The murder case pending against the UP Chief Minister

While the media by and large have glossed over the criminal cases pending against him, the new Uttar Pradesh chief minister has been accused of serious charges including killing a policeman

Photo by Ashok Dutta/Hindustan Times via Getty Images
Photo by Ashok Dutta/Hindustan Times via Getty Images

NH Political Bureau

In keeping with contemporary Indian media’s reluctance to tell stories, warts and all, only one TV channel on Saturday, ABP News, mentioned the murder case against the new Uttar Pradesh Chief Minister Yogi Adityanath, BJP’s new ‘Hindu Hriday Samrat 2.00’ with the alpha version being Prime Minister Narendra Modi himself.

The Gorakhpur MP and now chief minister of the most populous state is not accused of the murder of any member of the minority community but of a policeman, Satya Prakash Yadav. Assigned for the security of Talat Aziz, who contested for the assembly seat from Paniyara, Maharajganj this year on a Congress ticket and lost, Yadav was killed in February, 1999 when Aziz was in the Samajwadi Party.

An article in March 6, 1999 Lucknow edition of The Times of India titled “BJP out to protect trigger-happy MP” on the Panchrukhia case

Ironically Aziz appeared on television to recall that she was resisting an attempt by Yogi and his men to occupy a graveyard (Kabristan) in village Panchrukhia, reminding viewers of Prime Minister Modi’s poll rhetoric in Uttar Pradesh this year over Kabristan vs Shamshan (graveyards vs cremation grounds).

The new UP CM’s polarising potential has been handled so far with kid gloves by the media. And while the murder case is expected to fizzle out, now that he occupies the chief minister’s chair, there are several other criminal cases still pending against him. Court has taken cognisance of several of them and they will continue to dog the new CM for some time.

Three charges related to rioting (IPC Section-147); one of attempt to murder (IPC Section-307); two pertaining to rioting, armed with deadly weapons (IPC Section-148); one case of endangering life or personal safety of others (IPC Section-336); another related to all members of unlawful assembly guilty of offence committed in prosecution of common object (IPC Section-149); two charges of trespassing on burial places etc. (IPC Section-297); and another of criminal intimidation (IPC Section-506) are said to be still pending against him.

Adityanath spent 10 days behind bars on charges of rioting in 2007, following which the then District Magistrate Hari Om, who had arrested him, was transferred from Gorakhpur.

His stature as a firebrand Hindutva political icon derives from his lineage as head of the Gorakhnath Peeth of Nath Sampradaya or sect. The five-time MP Adityanath’s father, as mentioned in his Lok Sabha profile and election affidavit, Mahant Avaidyanath, whom he publicly hails as his Gurupita or ‘father-like-teacher’, too wore his street-smart Hindutva politics on his sleeves with his rabble rousing role in cow protection and Ayodhya temple movements, first as a Hindu Mahasabha MP in late 1960s and later as a BJP MP in 1990s after RSS and BJP formally adopted the movement in 1980s.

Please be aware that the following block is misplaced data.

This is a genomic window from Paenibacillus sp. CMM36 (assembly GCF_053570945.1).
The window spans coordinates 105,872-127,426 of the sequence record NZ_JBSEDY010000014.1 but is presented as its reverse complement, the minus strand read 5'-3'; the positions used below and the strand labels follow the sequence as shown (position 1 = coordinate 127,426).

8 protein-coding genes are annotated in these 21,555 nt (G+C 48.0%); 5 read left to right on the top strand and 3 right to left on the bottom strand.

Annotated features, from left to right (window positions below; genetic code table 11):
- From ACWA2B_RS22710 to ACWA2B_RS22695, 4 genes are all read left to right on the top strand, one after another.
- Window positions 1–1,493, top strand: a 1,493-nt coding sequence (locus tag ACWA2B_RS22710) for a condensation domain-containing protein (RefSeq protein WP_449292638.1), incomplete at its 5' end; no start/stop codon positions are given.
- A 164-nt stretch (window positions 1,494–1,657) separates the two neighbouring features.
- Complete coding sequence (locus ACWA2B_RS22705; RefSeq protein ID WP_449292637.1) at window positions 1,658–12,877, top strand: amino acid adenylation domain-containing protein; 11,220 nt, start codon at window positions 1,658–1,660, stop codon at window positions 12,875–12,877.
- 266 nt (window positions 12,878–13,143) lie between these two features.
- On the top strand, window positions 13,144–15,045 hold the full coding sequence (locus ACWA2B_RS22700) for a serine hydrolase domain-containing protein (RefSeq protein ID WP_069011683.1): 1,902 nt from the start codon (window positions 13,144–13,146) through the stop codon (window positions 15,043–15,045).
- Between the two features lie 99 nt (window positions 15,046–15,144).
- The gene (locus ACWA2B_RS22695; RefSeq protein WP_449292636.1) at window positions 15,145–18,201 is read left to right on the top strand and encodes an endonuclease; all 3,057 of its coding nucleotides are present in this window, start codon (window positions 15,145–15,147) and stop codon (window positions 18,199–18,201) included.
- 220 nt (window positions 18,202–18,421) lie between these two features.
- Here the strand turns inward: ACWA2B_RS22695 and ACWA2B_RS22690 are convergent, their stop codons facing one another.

Born as Ajay Singh Bisht in Pauri Garhwal (Uttarakhand), he adopted Adityanath as his name when initiated into Sanyas by Mahanth Avaidyanath. He is related to journalist Arvind Singh Bisht of Lucknow who is the father of Aparna Yadav, the second daughter-in-law of Mulayam Singh Yadav.

Avaidyanath’s predecessor Mahanth Digvijay Nath, though starting off as a Congressman during the Non-cooperation Movement of 1921 was sucked into the vortex of Hindutva politics when he joined the Hindu Mahasabha in 1937. Even in 1921, he was accused of a role in the violent Chauri-Chaura incident which embarrassed a non-violent Mahatma Gandhi into calling off the movement.

As a Hindu Mahasabha leader, Digvijay Nath found himself on the wrong side of the law with his public exhortations to kill the Mahatma in the days before Mahatma Gandhi was assassinated. He was the first Hindutva leader to organise the Ayodhya temple movement in 1948-49 and under his aegis Ram, Sita and Lakshman idols were installed in the Babri Mosque in 1949, marking the beginning of a long, almost 70-year long conflict that continues to haunt the nation.

Like his two predecessors Yogi Adityanath too has Hindu Mahasabha connections even though he has been a BJP member of the Lok Sabha since 1998. He has also floated a number of other Hindutva organisations and vigilante groups of his own for conversion to Hinduism and prevent inter-community marriages. He is also associated with RSS-affiliated Vishwa Hindu Parishad and Bajrang Dal.

It is this background that defines his iconic stature and his persona that resembles Gandhi’s assassin Nathuram Godse and reflects the confluence of two Hindutva politics streams.

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Published: 20 Mar 2017, 5:17 PM